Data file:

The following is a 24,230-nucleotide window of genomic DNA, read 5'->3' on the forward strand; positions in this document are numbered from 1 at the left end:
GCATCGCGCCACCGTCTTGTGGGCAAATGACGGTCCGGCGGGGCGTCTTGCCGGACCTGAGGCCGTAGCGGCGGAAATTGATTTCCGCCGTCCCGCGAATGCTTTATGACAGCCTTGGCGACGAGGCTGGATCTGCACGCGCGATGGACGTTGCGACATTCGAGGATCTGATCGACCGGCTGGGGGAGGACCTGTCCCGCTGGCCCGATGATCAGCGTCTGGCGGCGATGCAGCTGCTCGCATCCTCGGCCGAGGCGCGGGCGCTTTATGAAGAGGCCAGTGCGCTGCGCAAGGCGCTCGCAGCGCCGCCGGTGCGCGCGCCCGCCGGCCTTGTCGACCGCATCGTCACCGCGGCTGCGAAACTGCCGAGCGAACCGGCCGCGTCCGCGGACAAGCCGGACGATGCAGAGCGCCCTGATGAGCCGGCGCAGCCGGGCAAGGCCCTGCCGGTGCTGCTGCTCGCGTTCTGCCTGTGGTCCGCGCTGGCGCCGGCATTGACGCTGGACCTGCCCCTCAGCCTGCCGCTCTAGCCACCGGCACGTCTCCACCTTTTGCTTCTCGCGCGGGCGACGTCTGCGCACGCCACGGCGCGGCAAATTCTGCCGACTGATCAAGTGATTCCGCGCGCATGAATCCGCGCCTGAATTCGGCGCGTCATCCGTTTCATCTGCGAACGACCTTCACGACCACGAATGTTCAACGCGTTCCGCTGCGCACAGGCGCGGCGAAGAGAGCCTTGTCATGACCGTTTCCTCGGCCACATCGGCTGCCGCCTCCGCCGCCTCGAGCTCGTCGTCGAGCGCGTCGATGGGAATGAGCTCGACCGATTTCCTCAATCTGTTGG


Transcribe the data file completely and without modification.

The following is a 24,230-nucleotide window of genomic DNA, read 5'->3' on the forward strand; positions in this document are numbered from 1 at the left end:
GCATCGCGCCACCGTCTTGTGGGCAAATGACGGTCCGGCGGGGCGTCTTGCCGGACCTGAGGCCGTAGCGGCGGAAATTGATTTCCGCCGTCCCGCGAATGCTTTATGACAGCCTTGGCGACGAGGCTGGATCTGCACGCGCGATGGACGTTGCGACATTCGAGGATCTGATCGACCGGCTGGGGGAGGACCTGTCCCGCTGGCCCGATGATCAGCGTCTGGCGGCGATGCAGCTGCTCGCATCCTCGGCCGAGGCGCGGGCGCTTTATGAAGAGGCCAGTGCGCTGCGCAAGGCGCTCGCAGCGCCGCCGGTGCGCGCGCCCGCCGGCCTTGTCGACCGCATCGTCACCGCGGCTGCGAAACTGCCGAGCGAACCGGCCGCGTCCGCGGACAAGCCGGACGATGCAGAGCGCCCTGATGAGCCGGCGCAGCCGGGCAAGGCCCTGCCGGTGCTGCTGCTCGCGTTCTGCCTGTGGTCCGCGCTGGCGCCGGCATTGACGCTGGACCTGCCCCTCAGCCTGCCGCTCTAGCCACCGGCACGTCTCCACCTTTTGCTTCTCGCGCGGGCGACGTCTGCGCACGCCACGGCGCGGCAAATTCTGCCGACTGATCAAGTGATTCCGCGCGCATGAATCCGCGCCTGAATTCGGCGCGTCATCCGTTTCATCTGCGAACGACCTTCACGACCACGAATGTTCAACGCGTTCCGCTGCGCACAGGCGCGGCGAAGAGAGCCTTGTCATGACCGTTTCCTCGGCCACATCGGCTGCCGCCTCCGCCGCCTCGAGCTCGTCGTCGAGCGCGTCGATGGGAATGAGCTCGACCGATTTCCTCAATCTGTTGG